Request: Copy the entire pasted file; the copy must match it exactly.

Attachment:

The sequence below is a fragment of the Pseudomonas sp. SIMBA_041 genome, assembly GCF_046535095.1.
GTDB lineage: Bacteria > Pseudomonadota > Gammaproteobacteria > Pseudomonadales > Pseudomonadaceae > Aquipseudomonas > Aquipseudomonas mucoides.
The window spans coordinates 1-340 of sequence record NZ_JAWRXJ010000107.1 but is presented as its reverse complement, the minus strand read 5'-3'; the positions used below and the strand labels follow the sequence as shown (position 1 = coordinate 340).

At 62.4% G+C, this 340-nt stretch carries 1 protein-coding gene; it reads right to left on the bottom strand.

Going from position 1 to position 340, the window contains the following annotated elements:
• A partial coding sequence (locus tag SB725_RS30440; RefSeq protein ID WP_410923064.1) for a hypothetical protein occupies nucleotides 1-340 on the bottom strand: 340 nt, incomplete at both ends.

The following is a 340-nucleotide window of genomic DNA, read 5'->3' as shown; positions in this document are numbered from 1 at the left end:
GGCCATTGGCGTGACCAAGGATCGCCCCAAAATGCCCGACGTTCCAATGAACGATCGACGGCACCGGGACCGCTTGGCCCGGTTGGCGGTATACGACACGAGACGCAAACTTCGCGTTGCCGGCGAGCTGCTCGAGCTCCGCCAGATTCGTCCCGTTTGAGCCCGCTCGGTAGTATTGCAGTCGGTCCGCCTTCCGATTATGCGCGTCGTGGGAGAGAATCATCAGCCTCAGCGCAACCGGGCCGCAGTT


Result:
The sequence below is a fragment of the Pseudomonas sp. SIMBA_041 genome, assembly GCF_046535095.1.
GTDB lineage: Bacteria > Pseudomonadota > Gammaproteobacteria > Pseudomonadales > Pseudomonadaceae > Aquipseudomonas > Aquipseudomonas mucoides.
The window spans coordinates 1-340 of sequence record NZ_JAWRXJ010000107.1 but is presented as its reverse complement, the minus strand read 5'-3'; the positions used below and the strand labels follow the sequence as shown (position 1 = coordinate 340).

At 62.4% G+C, this 340-nt stretch carries 1 protein-coding gene; it reads right to left on the bottom strand.

Going from position 1 to position 340, the window contains the following annotated elements:
• A partial coding sequence (locus tag SB725_RS30440; RefSeq protein ID WP_410923064.1) for a hypothetical protein occupies nucleotides 1-340 on the bottom strand: 340 nt, incomplete at both ends.

The following is a 340-nucleotide window of genomic DNA, read 5'->3' as shown; positions in this document are numbered from 1 at the left end:
GGCCATTGGCGTGACCAAGGATCGCCCCAAAATGCCCGACGTTCCAATGAACGATCGACGGCACCGGGACCGCTTGGCCCGGTTGGCGGTATACGACACGAGACGCAAACTTCGCGTTGCCGGCGAGCTGCTCGAGCTCCGCCAGATTCGTCCCGTTTGAGCCCGCTCGGTAGTATTGCAGTCGGTCCGCCTTCCGATTATGCGCGTCGTGGGAGAGAATCATCAGCCTCAGCGCAACCGGGCCGCAGTT